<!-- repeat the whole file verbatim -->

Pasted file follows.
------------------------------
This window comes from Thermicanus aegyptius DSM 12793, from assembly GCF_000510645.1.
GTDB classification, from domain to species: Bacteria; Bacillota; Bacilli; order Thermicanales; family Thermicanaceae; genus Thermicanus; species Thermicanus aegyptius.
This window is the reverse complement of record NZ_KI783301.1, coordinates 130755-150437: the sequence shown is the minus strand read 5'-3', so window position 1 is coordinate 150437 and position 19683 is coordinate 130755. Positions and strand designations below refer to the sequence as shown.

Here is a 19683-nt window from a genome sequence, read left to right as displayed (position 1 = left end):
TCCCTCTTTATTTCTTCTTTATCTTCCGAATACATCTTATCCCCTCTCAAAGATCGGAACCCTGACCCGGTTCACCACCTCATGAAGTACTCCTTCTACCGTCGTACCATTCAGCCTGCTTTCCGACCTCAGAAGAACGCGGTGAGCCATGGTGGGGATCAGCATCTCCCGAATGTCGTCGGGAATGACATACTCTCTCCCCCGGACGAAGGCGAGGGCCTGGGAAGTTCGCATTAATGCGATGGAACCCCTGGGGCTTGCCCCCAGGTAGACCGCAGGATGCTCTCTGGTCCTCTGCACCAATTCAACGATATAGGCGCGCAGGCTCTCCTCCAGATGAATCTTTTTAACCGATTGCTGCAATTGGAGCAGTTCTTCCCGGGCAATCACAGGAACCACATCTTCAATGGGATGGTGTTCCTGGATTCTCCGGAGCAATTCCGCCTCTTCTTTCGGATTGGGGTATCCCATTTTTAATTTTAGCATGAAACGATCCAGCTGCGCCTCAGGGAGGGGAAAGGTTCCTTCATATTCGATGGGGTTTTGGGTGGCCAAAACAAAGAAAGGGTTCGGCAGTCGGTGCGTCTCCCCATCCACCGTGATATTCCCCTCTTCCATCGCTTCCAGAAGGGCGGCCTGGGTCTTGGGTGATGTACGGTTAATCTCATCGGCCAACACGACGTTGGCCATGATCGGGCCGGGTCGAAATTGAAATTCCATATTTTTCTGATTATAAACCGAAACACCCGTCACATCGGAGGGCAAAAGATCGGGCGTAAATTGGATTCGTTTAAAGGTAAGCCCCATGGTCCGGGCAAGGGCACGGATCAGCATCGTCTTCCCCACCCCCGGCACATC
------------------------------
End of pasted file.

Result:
This window comes from Thermicanus aegyptius DSM 12793, from assembly GCF_000510645.1.
GTDB classification, from domain to species: Bacteria; Bacillota; Bacilli; order Thermicanales; family Thermicanaceae; genus Thermicanus; species Thermicanus aegyptius.
This window is the reverse complement of record NZ_KI783301.1, coordinates 130755-150437: the sequence shown is the minus strand read 5'-3', so window position 1 is coordinate 150437 and position 19683 is coordinate 130755. Positions and strand designations below refer to the sequence as shown.

Here is a 19683-nt window from a genome sequence, read left to right as displayed (position 1 = left end):
TCCCTCTTTATTTCTTCTTTATCTTCCGAATACATCTTATCCCCTCTCAAAGATCGGAACCCTGACCCGGTTCACCACCTCATGAAGTACTCCTTCTACCGTCGTACCATTCAGCCTGCTTTCCGACCTCAGAAGAACGCGGTGAGCCATGGTGGGGATCAGCATCTCCCGAATGTCGTCGGGAATGACATACTCTCTCCCCCGGACGAAGGCGAGGGCCTGGGAAGTTCGCATTAATGCGATGGAACCCCTGGGGCTTGCCCCCAGGTAGACCGCAGGATGCTCTCTGGTCCTCTGCACCAATTCAACGATATAGGCGCGCAGGCTCTCCTCCAGATGAATCTTTTTAACCGATTGCTGCAATTGGAGCAGTTCTTCCCGGGCAATCACAGGAACCACATCTTCAATGGGATGGTGTTCCTGGATTCTCCGGAGCAATTCCGCCTCTTCTTTCGGATTGGGGTATCCCATTTTTAATTTTAGCATGAAACGATCCAGCTGCGCCTCAGGGAGGGGAAAGGTTCCTTCATATTCGATGGGGTTTTGGGTGGCCAAAACAAAGAAAGGGTTCGGCAGTCGGTGCGTCTCCCCATCCACCGTGATATTCCCCTCTTCCATCGCTTCCAGAAGGGCGGCCTGGGTCTTGGGTGATGTACGGTTAATCTCATCGGCCAACACGACGTTGGCCATGATCGGGCCGGGTCGAAATTGAAATTCCATATTTTTCTGATTATAAACCGAAACACCCGTCACATCGGAGGGCAAAAGATCGGGCGTAAATTGGATTCGTTTAAAGGTAAGCCCCATGGTCCGGGCAAGGGCACGGATCAGCATCGTCTTCCCCACCCCCGGCACATC